As these nine Community producers accounted for around 60 % of the total Community production during the RIP, it is considered that the above nine Community producers account for a major proportion of the total Community production of the like product. They are therefore deemed to constitute the Community industry within the meaning of Article 4(1) and Article 5(4) of the basic Regulation and will hereinafter be referred to as the ‘Community industry’. The seven non-cooperating Community producers will be referred to as ‘other Community producers’.

(64)

As indicated above, a sample consisting of four companies was selected. All sampled Community producers cooperated and sent questionnaire replies within the deadlines. In addition, the remaining five cooperating producers duly provided certain general data for the injury analysis.

E.   SITUATION IN THE COMMUNITY MARKET

1.   Consumption in the Community market

(65)

The apparent Community consumption of urea was established on the basis of data submitted by the applicant and Eurostat data for all EU imports. Given the enlargement of the EU in 2004, for the sake of clarity and consistency of the analysis, the consumption was established on the basis of the EU-25 market throughout the period considered. As this investigation was initiated before the further enlargement of the Community by Bulgaria and Romania, the analysis is limited to the situation of the EU-25.

(66)

Between 2002 and the RIP, Community consumption increased by 4 %.

 

2002

2003

2004

2005

RIP

Total EC consumption in tonnes

8 651 033

8 945 707

8 954 402

8 873 804

8 978 696

Index (2002 = 100)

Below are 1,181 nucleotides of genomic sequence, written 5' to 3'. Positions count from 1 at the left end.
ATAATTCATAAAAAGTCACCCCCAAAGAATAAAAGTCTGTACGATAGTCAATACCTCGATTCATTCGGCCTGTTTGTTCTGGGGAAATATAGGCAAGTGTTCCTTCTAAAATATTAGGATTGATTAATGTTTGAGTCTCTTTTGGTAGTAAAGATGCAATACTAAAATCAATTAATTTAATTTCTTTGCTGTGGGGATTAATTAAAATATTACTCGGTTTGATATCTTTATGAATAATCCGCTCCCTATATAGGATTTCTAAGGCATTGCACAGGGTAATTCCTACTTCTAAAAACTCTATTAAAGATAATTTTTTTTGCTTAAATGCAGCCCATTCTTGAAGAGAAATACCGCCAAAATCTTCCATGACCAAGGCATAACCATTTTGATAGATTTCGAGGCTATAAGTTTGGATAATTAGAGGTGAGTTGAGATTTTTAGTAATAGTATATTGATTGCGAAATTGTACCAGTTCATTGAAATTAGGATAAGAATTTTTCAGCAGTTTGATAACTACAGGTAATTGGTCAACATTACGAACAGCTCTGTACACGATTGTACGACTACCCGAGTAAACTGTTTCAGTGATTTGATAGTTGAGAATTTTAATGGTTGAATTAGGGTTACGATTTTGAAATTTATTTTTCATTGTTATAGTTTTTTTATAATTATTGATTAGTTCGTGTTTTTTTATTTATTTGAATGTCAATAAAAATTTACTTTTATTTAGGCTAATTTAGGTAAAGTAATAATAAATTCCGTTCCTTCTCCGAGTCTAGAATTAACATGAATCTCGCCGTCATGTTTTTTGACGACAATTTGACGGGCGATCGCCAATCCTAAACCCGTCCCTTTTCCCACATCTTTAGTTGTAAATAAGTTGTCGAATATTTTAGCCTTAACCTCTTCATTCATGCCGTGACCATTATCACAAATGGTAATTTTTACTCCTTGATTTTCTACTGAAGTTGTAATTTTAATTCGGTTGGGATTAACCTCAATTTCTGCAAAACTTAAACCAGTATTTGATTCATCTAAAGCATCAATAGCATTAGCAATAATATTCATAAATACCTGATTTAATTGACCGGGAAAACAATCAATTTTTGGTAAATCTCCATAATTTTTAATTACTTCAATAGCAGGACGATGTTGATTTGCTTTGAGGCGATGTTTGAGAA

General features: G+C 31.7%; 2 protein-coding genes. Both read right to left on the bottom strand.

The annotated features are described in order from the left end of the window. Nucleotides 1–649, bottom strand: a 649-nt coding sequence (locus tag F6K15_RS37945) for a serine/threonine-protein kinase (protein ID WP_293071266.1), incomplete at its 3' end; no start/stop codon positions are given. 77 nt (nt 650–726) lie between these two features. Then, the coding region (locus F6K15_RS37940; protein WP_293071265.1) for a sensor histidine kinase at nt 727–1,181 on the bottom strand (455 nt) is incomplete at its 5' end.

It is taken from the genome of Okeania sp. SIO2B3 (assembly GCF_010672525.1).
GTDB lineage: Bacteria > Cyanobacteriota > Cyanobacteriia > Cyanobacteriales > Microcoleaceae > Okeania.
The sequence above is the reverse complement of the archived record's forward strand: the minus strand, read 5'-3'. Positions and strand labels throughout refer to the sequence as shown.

100

103

104

103

104

2.   Volume, market share and prices of imports from Russia

(67)

The volumes, market shares and average prices of the imports from Russia developed as set out below. The following quantity and price trends are based on Eurostat.

 

2002

2003

2004

2005

RIP

Volume of imports (tonnes)

1 375 543

1 429 565

1 783 742

1 404 863

1 393 277

Index (2002 = 100)

100

104

130

102

101

Market share

16 %

16 %

20 %

16 %

16 %

Prices of imports

(EUR/tonne)

119

133

154

180

193

Index (2002 = 100)

100

112

129

151

162

(68)

The volume of Russian imports as well as their market share remained relatively stable throughout the whole period considered, except for a peak in 2004 which is explained by stockpiling in the 10 EU Member States before the enlargement of 1 May 2004. The prices of Russian imports increased from 119 to 193 EUR per tonne during the period considered. This evolution reflects the favourable market conditions described also in recital 85.

(69)

The Russian import prices show that as of the beginning of the period considered (2002), the Russian producers have been exporting to the Community at a price level well above the minimum import price of EUR 115 per tonne.

(70)

For the purpose of calculating the level of price undercutting during the RIP, the Community industry’s ex-works prices to unrelated customers have been compared with the cif Community frontier import prices, of cooperating exporting producers of the country concerned, duly adjusted in order to reflect a landed price. The comparison showed that imports from Russia were not undercutting the prices of the Community industry.

3.   Imports from other countries

(71)

The volumes of imports from other third countries during the period considered are shown in the table below. The following quantity and price trends are also based on Eurostat.

 

2002

2003

2004

2005

RIP

Volume of imports from Egypt (tonnes)

579 830

629 801

422 892

385 855

457 056

Market share

7 %

7 %

5 %

4 %

5 %

Prices of imports from Egypt

(EUR/tonne)

149

163

178

220

224

Volume of imports from Romania

(tonnes)

260 298

398 607

235 417

309 195

239 335

Market share

3 %

4 %

3 %

3 %

3 %

Prices of imports from Romania

(EUR/tonne)

123

142

175

197

209

Volume of imports from Croatia

(tonnes)

126 400

179 325

205 921

187 765

187 362

Market share

1 %

2 %

2 %

2 %

2 %

Prices of imports from Croatia